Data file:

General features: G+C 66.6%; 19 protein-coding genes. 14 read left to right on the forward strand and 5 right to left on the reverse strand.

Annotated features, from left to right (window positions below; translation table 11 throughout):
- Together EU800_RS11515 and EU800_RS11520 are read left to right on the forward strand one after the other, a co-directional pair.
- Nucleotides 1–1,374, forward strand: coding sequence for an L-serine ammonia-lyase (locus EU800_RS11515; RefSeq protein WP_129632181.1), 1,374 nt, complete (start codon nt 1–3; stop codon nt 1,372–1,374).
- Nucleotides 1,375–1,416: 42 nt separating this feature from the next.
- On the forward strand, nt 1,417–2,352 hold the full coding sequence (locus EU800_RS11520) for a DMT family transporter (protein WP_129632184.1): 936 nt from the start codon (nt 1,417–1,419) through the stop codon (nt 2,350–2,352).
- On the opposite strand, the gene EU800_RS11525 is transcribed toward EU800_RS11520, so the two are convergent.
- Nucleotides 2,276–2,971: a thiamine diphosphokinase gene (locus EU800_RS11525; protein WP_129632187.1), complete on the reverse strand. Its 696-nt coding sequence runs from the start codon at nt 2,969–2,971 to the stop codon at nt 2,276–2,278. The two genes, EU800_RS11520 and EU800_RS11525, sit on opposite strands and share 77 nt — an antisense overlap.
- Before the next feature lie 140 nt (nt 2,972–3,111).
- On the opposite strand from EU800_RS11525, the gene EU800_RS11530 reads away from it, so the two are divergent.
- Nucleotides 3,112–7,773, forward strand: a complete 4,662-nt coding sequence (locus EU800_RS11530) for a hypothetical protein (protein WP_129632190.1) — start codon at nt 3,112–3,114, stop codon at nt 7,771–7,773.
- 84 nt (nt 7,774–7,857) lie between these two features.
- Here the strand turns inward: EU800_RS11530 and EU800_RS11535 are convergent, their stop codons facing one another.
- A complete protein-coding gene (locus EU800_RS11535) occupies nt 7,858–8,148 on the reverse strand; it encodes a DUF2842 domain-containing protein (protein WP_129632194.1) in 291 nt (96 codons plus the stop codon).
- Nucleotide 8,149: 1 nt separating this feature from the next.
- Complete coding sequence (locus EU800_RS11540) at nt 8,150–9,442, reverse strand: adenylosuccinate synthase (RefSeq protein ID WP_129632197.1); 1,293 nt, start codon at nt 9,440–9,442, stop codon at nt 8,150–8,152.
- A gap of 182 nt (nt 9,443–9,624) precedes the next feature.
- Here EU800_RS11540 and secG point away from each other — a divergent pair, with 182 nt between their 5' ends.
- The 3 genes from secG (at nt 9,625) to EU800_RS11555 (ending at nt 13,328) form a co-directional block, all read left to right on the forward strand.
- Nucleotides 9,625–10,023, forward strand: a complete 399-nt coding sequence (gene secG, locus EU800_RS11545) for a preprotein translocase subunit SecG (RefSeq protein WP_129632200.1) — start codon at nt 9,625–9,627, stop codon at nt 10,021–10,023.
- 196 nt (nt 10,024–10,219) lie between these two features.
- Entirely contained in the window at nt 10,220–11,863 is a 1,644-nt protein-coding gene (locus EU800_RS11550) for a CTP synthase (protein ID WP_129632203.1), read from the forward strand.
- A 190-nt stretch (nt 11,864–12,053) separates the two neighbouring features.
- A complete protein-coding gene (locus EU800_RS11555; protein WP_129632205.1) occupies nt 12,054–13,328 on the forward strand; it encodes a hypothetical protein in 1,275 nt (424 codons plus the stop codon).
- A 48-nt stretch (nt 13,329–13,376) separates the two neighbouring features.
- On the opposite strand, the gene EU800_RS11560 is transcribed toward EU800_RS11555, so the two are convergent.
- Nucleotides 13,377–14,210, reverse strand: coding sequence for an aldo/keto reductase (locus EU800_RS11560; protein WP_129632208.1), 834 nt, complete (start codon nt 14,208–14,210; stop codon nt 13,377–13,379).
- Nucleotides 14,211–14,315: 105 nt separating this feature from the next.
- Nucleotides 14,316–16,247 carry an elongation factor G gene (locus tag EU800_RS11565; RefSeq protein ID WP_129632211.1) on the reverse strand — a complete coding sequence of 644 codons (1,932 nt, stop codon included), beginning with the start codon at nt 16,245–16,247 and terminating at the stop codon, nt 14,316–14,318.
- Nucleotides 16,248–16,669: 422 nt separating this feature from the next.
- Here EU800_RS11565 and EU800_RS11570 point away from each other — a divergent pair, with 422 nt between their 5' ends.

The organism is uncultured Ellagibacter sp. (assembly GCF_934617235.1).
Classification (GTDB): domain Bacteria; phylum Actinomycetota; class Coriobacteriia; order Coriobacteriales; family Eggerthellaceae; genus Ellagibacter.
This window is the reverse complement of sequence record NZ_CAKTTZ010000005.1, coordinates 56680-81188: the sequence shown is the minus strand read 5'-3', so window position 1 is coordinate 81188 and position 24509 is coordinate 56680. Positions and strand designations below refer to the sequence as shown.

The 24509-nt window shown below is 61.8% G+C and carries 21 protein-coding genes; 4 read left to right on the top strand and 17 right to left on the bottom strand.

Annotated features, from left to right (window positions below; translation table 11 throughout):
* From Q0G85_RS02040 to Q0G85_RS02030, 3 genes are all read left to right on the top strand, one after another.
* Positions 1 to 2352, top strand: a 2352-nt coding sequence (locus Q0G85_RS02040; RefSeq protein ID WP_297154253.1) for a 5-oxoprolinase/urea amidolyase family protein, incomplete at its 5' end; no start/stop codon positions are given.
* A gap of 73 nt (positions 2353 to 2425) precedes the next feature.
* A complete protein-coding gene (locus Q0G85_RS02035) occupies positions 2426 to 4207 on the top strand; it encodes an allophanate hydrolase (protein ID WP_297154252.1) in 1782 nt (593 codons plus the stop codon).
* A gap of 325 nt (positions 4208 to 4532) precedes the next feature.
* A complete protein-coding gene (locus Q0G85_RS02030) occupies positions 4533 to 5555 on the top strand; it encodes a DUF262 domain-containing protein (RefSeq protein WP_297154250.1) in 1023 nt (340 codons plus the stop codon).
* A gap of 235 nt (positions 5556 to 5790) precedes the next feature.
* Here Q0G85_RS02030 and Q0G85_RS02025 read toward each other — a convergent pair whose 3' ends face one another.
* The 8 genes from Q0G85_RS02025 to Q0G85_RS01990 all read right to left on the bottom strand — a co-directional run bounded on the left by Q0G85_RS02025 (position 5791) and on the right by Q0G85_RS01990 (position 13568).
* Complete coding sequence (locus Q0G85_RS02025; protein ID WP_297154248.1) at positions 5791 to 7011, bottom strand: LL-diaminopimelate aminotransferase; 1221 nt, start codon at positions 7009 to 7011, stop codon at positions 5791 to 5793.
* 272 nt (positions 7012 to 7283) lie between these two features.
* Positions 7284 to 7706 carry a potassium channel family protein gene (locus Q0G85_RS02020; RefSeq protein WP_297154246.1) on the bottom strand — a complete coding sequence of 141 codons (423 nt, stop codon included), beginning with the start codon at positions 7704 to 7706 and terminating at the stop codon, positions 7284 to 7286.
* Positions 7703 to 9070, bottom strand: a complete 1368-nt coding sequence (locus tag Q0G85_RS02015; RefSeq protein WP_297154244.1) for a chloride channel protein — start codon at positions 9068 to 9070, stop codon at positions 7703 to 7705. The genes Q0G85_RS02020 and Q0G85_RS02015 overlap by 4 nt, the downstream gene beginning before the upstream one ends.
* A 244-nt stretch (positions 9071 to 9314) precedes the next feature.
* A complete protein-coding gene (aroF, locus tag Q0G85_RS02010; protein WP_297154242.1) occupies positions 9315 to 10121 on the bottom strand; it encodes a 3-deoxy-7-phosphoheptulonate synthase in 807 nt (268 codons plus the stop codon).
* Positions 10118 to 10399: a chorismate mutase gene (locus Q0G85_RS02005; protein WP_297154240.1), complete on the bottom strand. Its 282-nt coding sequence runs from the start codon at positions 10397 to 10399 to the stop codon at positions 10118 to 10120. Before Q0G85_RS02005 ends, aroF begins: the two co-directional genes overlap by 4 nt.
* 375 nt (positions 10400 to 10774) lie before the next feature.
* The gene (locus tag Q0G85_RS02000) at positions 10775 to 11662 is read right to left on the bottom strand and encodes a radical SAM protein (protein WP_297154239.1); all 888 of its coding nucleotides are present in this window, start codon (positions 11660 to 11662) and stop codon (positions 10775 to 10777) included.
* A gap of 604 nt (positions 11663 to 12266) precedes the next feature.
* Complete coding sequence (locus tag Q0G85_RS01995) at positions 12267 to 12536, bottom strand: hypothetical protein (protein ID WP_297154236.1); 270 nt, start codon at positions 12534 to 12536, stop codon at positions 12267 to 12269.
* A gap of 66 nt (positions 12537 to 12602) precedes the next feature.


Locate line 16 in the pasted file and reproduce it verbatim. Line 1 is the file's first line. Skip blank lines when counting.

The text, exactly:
- Complete coding sequence (locus EU800_RS11540) at nt 8,150–9,442, reverse strand: adenylosuccinate synthase (RefSeq protein ID WP_129632197.1); 1,293 nt, start codon at nt 9,440–9,442, stop codon at nt 8,150–8,152.